Terence Romey uses 'bulldog' mentality to become York Tech's third 1,000-point scorer

  • Terence Romey's 27-point performance against Littlestown last week pushed him over 1,000 points.
  • Tech's other 1,000-point scorers are Stu Aldinger (1972) and Ron Zeager (1982).
  • Romey is averaging 20.1 points per game this season, which is fourth best in the Y-A League.
York Tech's Terence Romey, shown here in a game last season, scored his 1,000th point last week.  DISPATCH FILE PHOTO

After a few games of coaching Terence Romey, York Tech boys’ basketball head coach Jim Collins knew he’d become a 1,000-point scorer.

Romey’s first season on varsity was as a sophomore in 2016-17, and the guard scored 30-plus in three of his first four games.

“I knew right away,” Collins said. “He was very impressive.”

In the Spartans’ game against unbeaten Littlestown last week, Romey hit a milestone that no Tech basketball player had reached in more than 35 years. His 27-point performance in the Spartans’ 75-62 loss put him over the 1,000-point threshold. He joins Stu Aldinger (1972) and Ron Zeager (1982) as the only Tech basketball players in the elite club.

“It’s a blessing to me,” he said. “I always dreamed of scoring 1,000 points in my basketball career.”

Size doesn’t slow Romey: Romey is listed at 5-feet, 7-inches on the roster, but Collins admits he’s probably closer to 5-5.

“But he plays like he’s 6-5,” Collins said. “He’s a really small, quick, athletic guard who has a big heart. If you’re guarding him, it’s a nightmare, because he works his tail off to get open to get a shot.”

Collins said Romey, who is fourth in the York-Adams League at 20.1 points per game, can score several different ways, but he said his best attribute is his “bulldog” mentality.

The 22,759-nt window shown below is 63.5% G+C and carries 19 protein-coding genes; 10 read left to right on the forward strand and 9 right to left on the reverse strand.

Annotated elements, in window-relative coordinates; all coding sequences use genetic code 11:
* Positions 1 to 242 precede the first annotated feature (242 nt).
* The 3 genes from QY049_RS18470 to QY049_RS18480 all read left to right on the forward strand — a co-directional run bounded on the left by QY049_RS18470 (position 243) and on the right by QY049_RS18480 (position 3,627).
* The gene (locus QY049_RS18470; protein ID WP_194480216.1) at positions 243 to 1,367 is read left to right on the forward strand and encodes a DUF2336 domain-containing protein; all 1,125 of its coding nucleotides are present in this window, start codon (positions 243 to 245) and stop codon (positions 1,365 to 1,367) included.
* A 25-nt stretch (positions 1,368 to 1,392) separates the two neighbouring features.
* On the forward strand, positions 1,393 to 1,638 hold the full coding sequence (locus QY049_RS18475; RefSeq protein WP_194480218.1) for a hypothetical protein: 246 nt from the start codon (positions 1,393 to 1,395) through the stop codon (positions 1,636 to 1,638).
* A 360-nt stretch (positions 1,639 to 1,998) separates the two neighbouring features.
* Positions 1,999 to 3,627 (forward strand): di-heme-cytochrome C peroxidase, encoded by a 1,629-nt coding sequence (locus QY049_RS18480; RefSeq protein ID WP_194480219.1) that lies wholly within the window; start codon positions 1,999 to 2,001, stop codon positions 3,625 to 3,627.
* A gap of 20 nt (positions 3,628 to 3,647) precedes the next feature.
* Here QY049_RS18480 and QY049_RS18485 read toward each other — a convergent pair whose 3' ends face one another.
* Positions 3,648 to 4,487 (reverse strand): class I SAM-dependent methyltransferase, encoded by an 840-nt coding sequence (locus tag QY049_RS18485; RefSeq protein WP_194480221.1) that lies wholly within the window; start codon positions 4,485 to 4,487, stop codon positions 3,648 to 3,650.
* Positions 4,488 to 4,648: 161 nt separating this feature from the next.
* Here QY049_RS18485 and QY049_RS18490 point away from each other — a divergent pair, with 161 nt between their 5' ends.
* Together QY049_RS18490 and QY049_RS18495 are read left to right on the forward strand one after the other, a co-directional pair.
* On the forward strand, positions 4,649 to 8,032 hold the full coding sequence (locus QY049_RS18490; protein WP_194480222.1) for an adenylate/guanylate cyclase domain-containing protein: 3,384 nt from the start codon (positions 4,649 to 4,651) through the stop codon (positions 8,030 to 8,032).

“When he wants to score, he just goes at it,” said Collins, who is in his fifth season at the helm. “He can step back and shoot a 3, but he’s not afraid to go inside at all."

When Romey was younger, he said his role was to get to the bucket. Even though he’s a better shooter now, he has kept that mindset of driving to the hoop with him.

“That’s what I practiced when I was younger,” Romey said. “Now that I’m older, I kept that with me. It doesn’t matter if they’re bigger or smaller than me.”

Romey’s maturation: Early on in Romey’s varsity career, Collins said the guard had a tendency to take bad shots in Tech’s up-tempo system. Now, he’s learned he doesn’t need to force anything.

“I’m very impressed with how he’s developed,” Collins said. “He’s matured as a scorer. I think he took a number of bad shots his sophomore year and the first part of his junior year. I think he’s grown up and has learned he doesn’t need to shoot every time and can find some open shots for his teammates.”

Romey also became a better leader last season for Tech, Collins said.

“I noticed it last year that he started to police the other players like the coaches did,” Collins said. “We took that as good leadership. He’s the ultimate leader. He leads by example, but when he does say something his teammates listen. He’s been a joy to work with as a coach.”

York Tech’s improvement: Collins was excited about the future of York Tech basketball when he saw the talent of a group of ninth-graders on the freshman team: Romey, Jahkwan Batty and Jamal Jackson.

As sophomores, the three started on a squad that took its lumps, ending the campaign at 4-18. Last season, however, the Spartans went 14-9 and made the Y-A League playoffs. It was Tech’s first winning season since 1989.

“I don’t think anyone expected us last year to have a winning record,” Collins said. “I think we shocked some people that we could gel and hold it together for four quarters.”

The Spartans are 7-4 this season and are 4-2 in Division III play. Collins and Romey both said the team’s goal is to have another winning season and go to another league tournament, which Collins said would be a first in Tech history.

Reach Jacob Calvin Meyer at jmeyer@yorkdispatch.com.